Life In Colour

This flower-filled Johannesburg home is an explosion of colour and styles in perfect harmony.

In the garden of Mariette and Peter Theron’s house in the Johannesburg suburb of Saxonwold, there are pot plants nestle be among the herbaceous drifts of the flower beds. They peep up through the beautiful combinations of colours and textures, joining the exotic beans, heads of lettuce and strawberries that grow between the flowers. That’s because Mariette likes to move them around, as she might move the furniture and art in the house. “I garden like I decorate my house,” she says, “moving things around all the time. It’s moving but it’s not. It adapts.”

Peter and Mariette have lived in this house with their three daughters for 20 years. When they moved in with their eldest daughter, Pascale, now studying at the Eindhoven Design Academy, Mariette was pregnant with their second daughter, Andrea, who has just turned 19. Georgia, their third, is in her second last year at high school. But they didn’t change a thing about the house – not until they’d live there for 14 years.

The house itself dates back to the 1930s. It was a fairly modestly sized double-storey house with a Cape Dutch gable, a shady colonnaded porch, and tall arched windows and doorways, and a single central bathroom for the whole family to share. There were large trees in the garden (although the biggest – the reason they bought the house in the first place – recently fell, miraculously leaving house, cars, pool and garden largely unscathed) and, as Mariette says, gave them “a good feeling”. 

Well known architect Johann Slee carried out a very subtle and respectful alteration for them. “He’s a good friend of ours, and he’d known the house ever since we moved in,” says Mariette. “He always we shouldn’t lose that feeling.” So the structure remained unchanged: the footprint and façade are as they have always been. But Johann opened up some of the interior spaces, swopped around the kitchen and dining room so that the dining room better connected both to the kitchen and the living area. He also created an en suite bathroom for each bedroom upstairs.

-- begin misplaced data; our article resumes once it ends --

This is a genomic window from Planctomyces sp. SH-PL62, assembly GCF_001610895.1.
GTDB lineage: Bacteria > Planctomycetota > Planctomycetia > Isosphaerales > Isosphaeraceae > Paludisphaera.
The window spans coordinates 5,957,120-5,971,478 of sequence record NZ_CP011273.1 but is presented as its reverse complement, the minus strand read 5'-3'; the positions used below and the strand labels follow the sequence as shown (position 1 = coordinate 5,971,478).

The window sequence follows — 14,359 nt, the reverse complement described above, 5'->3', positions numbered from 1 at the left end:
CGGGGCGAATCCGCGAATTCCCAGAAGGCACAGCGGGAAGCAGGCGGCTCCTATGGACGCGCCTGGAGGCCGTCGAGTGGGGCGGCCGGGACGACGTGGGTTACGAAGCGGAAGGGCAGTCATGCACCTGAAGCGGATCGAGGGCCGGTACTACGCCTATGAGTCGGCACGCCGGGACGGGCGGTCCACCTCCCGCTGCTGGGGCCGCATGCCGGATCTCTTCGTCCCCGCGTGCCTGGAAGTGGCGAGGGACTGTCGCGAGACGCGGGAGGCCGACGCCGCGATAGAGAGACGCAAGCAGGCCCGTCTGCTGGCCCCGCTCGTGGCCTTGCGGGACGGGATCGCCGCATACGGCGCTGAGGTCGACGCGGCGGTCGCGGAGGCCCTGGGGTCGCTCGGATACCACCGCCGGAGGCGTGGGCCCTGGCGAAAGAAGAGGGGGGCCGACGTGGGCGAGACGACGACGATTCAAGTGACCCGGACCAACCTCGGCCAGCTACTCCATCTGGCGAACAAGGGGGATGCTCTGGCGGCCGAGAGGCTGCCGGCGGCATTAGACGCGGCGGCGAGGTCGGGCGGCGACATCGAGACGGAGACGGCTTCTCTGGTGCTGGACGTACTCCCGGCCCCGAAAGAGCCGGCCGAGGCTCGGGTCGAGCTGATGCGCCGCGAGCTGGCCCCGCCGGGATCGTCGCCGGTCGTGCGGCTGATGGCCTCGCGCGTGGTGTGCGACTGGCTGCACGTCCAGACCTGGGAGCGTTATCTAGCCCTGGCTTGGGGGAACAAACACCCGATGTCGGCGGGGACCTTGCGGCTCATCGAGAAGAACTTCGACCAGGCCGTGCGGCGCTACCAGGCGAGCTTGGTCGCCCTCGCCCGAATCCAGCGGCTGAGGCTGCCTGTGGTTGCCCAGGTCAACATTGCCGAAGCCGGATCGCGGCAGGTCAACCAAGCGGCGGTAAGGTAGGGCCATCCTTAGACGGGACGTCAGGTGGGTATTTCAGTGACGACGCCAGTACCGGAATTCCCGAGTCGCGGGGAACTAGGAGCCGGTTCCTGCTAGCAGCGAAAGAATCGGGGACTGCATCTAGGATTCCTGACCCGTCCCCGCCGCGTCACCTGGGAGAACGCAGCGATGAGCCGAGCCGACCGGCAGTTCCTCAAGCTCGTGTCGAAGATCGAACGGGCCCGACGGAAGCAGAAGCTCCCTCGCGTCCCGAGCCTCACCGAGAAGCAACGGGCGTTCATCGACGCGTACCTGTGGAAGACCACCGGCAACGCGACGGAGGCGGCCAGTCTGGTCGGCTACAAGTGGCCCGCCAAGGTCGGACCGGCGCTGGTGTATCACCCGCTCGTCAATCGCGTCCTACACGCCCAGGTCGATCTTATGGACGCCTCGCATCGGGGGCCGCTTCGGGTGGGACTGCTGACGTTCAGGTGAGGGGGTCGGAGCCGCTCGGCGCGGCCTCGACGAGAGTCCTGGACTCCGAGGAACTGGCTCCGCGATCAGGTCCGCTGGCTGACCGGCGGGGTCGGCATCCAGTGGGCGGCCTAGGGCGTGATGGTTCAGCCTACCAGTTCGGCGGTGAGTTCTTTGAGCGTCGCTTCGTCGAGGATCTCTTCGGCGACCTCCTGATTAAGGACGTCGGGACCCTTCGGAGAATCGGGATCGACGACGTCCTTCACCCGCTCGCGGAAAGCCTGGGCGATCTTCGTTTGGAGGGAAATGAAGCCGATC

Outside, he shifted the driveway from the front and centre of the house to the side, clearing a space for the beautiful romantic garden Mariette and Peter have created. He also extended the stoep (patio) so that it wrapped right around the house, which made it possible to walk around the outside of the house with ease, which wasn’t possible before. “These floors are incredible,” says Mariette, referring to the intricately arranged herringbone pattern in all the new areas. “They’re handmade clay bricks from Swellendam in the Western Cape. They call them klompies.”

The rooms are resolutely un-fakeable. The old cliché about everything having a story behind it is actually true here. Usually, the people who make the claim seldom know the stories they’re hinting at. The kitchen island, for example, is a repurposed drawing office filing cabinet bought when a large Johannesburg mining house closed their head office. “They said we could have it for R150, provided we collected it,” recalls Mariette. It was on the tenth floor of a downtown buildings, and wouldn’t fit into the lift. Ditto the dining table. Similarly, there’s a trunk they had to lug from Folkstone to Dover in the UK, when they were living there as a young couple (Peter was working on the Channel Tunnel) when it wouldn’t fit in the bus.